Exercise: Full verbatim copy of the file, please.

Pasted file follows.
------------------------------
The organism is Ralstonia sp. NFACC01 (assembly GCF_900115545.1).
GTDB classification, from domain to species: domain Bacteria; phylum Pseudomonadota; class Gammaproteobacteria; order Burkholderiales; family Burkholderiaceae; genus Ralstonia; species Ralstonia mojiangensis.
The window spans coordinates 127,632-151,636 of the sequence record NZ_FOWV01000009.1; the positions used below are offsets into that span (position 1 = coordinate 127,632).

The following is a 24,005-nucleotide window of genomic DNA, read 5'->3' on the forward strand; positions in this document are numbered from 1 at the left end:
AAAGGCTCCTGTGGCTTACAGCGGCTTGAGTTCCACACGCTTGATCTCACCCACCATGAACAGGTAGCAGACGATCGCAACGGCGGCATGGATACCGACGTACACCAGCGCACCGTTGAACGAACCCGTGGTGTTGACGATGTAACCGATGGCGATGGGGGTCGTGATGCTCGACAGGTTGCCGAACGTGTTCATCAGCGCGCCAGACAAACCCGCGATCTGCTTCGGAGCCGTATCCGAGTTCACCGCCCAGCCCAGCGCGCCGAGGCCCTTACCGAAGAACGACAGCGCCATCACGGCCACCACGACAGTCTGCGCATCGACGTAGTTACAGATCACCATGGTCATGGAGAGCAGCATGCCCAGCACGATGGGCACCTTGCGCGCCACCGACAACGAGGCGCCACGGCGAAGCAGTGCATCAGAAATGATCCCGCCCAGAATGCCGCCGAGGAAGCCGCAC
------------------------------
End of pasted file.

The organism is Ralstonia sp. NFACC01 (assembly GCF_900115545.1).
GTDB classification, from domain to species: domain Bacteria; phylum Pseudomonadota; class Gammaproteobacteria; order Burkholderiales; family Burkholderiaceae; genus Ralstonia; species Ralstonia mojiangensis.
The window spans coordinates 127,632-151,636 of the sequence record NZ_FOWV01000009.1; the positions used below are offsets into that span (position 1 = coordinate 127,632).

The following is a 24,005-nucleotide window of genomic DNA, read 5'->3' on the forward strand; positions in this document are numbered from 1 at the left end:
AAAGGCTCCTGTGGCTTACAGCGGCTTGAGTTCCACACGCTTGATCTCACCCACCATGAACAGGTAGCAGACGATCGCAACGGCGGCATGGATACCGACGTACACCAGCGCACCGTTGAACGAACCCGTGGTGTTGACGATGTAACCGATGGCGATGGGGGTCGTGATGCTCGACAGGTTGCCGAACGTGTTCATCAGCGCGCCAGACAAACCCGCGATCTGCTTCGGAGCCGTATCCGAGTTCACCGCCCAGCCCAGCGCGCCGAGGCCCTTACCGAAGAACGACAGCGCCATCACGGCCACCACGACAGTCTGCGCATCGACGTAGTTACAGATCACCATGGTCATGGAGAGCAGCATGCCCAGCACGATGGGCACCTTGCGCGCCACCGACAACGAGGCGCCACGGCGAAGCAGTGCATCAGAAATGATCCCGCCCAGAATGCCGCCGAGGAAGCCGCAC